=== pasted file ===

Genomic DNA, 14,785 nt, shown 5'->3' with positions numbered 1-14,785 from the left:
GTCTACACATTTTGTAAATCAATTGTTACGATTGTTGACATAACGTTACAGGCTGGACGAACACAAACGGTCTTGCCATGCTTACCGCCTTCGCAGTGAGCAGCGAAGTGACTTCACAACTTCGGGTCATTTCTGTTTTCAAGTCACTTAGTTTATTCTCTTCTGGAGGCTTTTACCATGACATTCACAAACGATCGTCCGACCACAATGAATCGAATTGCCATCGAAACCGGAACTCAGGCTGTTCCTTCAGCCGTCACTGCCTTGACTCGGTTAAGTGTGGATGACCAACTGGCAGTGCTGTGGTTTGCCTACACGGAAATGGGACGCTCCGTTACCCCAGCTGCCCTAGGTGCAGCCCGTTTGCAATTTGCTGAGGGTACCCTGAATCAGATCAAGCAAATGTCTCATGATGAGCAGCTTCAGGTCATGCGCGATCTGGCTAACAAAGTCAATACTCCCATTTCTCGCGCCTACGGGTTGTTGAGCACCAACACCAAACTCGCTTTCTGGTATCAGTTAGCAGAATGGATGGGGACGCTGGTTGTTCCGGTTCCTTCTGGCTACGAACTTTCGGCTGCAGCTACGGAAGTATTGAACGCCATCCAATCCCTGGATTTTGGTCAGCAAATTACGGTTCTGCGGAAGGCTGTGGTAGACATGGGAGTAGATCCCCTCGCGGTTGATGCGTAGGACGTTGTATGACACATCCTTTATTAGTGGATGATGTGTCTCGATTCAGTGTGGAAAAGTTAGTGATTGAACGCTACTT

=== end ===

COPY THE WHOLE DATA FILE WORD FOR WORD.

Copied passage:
Genomic DNA, 14,785 nt, shown 5'->3' with positions numbered 1-14,785 from the left:
GTCTACACATTTTGTAAATCAATTGTTACGATTGTTGACATAACGTTACAGGCTGGACGAACACAAACGGTCTTGCCATGCTTACCGCCTTCGCAGTGAGCAGCGAAGTGACTTCACAACTTCGGGTCATTTCTGTTTTCAAGTCACTTAGTTTATTCTCTTCTGGAGGCTTTTACCATGACATTCACAAACGATCGTCCGACCACAATGAATCGAATTGCCATCGAAACCGGAACTCAGGCTGTTCCTTCAGCCGTCACTGCCTTGACTCGGTTAAGTGTGGATGACCAACTGGCAGTGCTGTGGTTTGCCTACACGGAAATGGGACGCTCCGTTACCCCAGCTGCCCTAGGTGCAGCCCGTTTGCAATTTGCTGAGGGTACCCTGAATCAGATCAAGCAAATGTCTCATGATGAGCAGCTTCAGGTCATGCGCGATCTGGCTAACAAAGTCAATACTCCCATTTCTCGCGCCTACGGGTTGTTGAGCACCAACACCAAACTCGCTTTCTGGTATCAGTTAGCAGAATGGATGGGGACGCTGGTTGTTCCGGTTCCTTCTGGCTACGAACTTTCGGCTGCAGCTACGGAAGTATTGAACGCCATCCAATCCCTGGATTTTGGTCAGCAAATTACGGTTCTGCGGAAGGCTGTGGTAGACATGGGAGTAGATCCCCTCGCGGTTGATGCGTAGGACGTTGTATGACACATCCTTTATTAGTGGATGATGTGTCTCGATTCAGTGTGGAAAAGTTAGTGATTGAACGCTACTT